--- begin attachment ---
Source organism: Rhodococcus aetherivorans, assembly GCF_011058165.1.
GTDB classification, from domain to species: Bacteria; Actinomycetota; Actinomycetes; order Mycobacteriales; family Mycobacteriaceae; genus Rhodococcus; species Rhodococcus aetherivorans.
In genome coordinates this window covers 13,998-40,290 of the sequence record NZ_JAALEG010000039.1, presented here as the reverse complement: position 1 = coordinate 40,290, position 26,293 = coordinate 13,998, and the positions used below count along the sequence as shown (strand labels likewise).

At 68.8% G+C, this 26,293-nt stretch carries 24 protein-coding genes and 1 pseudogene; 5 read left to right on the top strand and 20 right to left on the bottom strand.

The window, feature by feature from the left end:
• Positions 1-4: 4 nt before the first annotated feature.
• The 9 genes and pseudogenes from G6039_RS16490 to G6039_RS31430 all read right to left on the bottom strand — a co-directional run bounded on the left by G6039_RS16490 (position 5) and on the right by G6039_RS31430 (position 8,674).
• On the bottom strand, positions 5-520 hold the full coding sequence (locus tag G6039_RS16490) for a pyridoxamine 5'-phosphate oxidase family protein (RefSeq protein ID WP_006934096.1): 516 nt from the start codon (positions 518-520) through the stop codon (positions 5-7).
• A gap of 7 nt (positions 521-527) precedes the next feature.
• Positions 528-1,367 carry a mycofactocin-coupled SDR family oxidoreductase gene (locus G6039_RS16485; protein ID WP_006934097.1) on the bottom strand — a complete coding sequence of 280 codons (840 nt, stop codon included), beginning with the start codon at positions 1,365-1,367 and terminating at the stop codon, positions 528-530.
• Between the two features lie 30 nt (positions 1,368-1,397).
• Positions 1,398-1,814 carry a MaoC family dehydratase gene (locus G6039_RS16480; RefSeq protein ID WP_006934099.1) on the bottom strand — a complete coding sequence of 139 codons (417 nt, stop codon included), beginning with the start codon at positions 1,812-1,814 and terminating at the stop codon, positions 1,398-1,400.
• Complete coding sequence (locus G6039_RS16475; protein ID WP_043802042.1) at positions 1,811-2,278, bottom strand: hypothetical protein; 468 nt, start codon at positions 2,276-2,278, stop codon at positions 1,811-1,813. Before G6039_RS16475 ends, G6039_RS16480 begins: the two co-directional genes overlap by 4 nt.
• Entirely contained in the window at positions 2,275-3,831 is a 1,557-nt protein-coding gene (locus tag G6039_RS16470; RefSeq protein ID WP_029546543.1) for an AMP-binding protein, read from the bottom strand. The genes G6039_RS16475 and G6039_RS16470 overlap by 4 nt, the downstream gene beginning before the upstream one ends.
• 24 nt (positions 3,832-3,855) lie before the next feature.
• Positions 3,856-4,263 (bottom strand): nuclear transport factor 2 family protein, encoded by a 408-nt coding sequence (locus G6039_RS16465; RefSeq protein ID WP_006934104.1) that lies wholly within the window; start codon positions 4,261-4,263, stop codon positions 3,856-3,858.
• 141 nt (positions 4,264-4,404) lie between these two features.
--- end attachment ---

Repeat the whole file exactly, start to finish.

Source organism: Rhodococcus aetherivorans, assembly GCF_011058165.1.
GTDB classification, from domain to species: Bacteria; Actinomycetota; Actinomycetes; order Mycobacteriales; family Mycobacteriaceae; genus Rhodococcus; species Rhodococcus aetherivorans.
In genome coordinates this window covers 13,998-40,290 of the sequence record NZ_JAALEG010000039.1, presented here as the reverse complement: position 1 = coordinate 40,290, position 26,293 = coordinate 13,998, and the positions used below count along the sequence as shown (strand labels likewise).

At 68.8% G+C, this 26,293-nt stretch carries 24 protein-coding genes and 1 pseudogene; 5 read left to right on the top strand and 20 right to left on the bottom strand.

The window, feature by feature from the left end:
• Positions 1-4: 4 nt before the first annotated feature.
• The 9 genes and pseudogenes from G6039_RS16490 to G6039_RS31430 all read right to left on the bottom strand — a co-directional run bounded on the left by G6039_RS16490 (position 5) and on the right by G6039_RS31430 (position 8,674).
• On the bottom strand, positions 5-520 hold the full coding sequence (locus tag G6039_RS16490) for a pyridoxamine 5'-phosphate oxidase family protein (RefSeq protein ID WP_006934096.1): 516 nt from the start codon (positions 518-520) through the stop codon (positions 5-7).
• A gap of 7 nt (positions 521-527) precedes the next feature.
• Positions 528-1,367 carry a mycofactocin-coupled SDR family oxidoreductase gene (locus G6039_RS16485; protein ID WP_006934097.1) on the bottom strand — a complete coding sequence of 280 codons (840 nt, stop codon included), beginning with the start codon at positions 1,365-1,367 and terminating at the stop codon, positions 528-530.
• Between the two features lie 30 nt (positions 1,368-1,397).
• Positions 1,398-1,814 carry a MaoC family dehydratase gene (locus G6039_RS16480; RefSeq protein ID WP_006934099.1) on the bottom strand — a complete coding sequence of 139 codons (417 nt, stop codon included), beginning with the start codon at positions 1,812-1,814 and terminating at the stop codon, positions 1,398-1,400.
• Complete coding sequence (locus G6039_RS16475; protein ID WP_043802042.1) at positions 1,811-2,278, bottom strand: hypothetical protein; 468 nt, start codon at positions 2,276-2,278, stop codon at positions 1,811-1,813. Before G6039_RS16475 ends, G6039_RS16480 begins: the two co-directional genes overlap by 4 nt.
• Entirely contained in the window at positions 2,275-3,831 is a 1,557-nt protein-coding gene (locus tag G6039_RS16470; RefSeq protein ID WP_029546543.1) for an AMP-binding protein, read from the bottom strand. The genes G6039_RS16475 and G6039_RS16470 overlap by 4 nt, the downstream gene beginning before the upstream one ends.
• 24 nt (positions 3,832-3,855) lie before the next feature.
• Positions 3,856-4,263 (bottom strand): nuclear transport factor 2 family protein, encoded by a 408-nt coding sequence (locus G6039_RS16465; RefSeq protein ID WP_006934104.1) that lies wholly within the window; start codon positions 4,261-4,263, stop codon positions 3,856-3,858.
• 141 nt (positions 4,264-4,404) lie between these two features.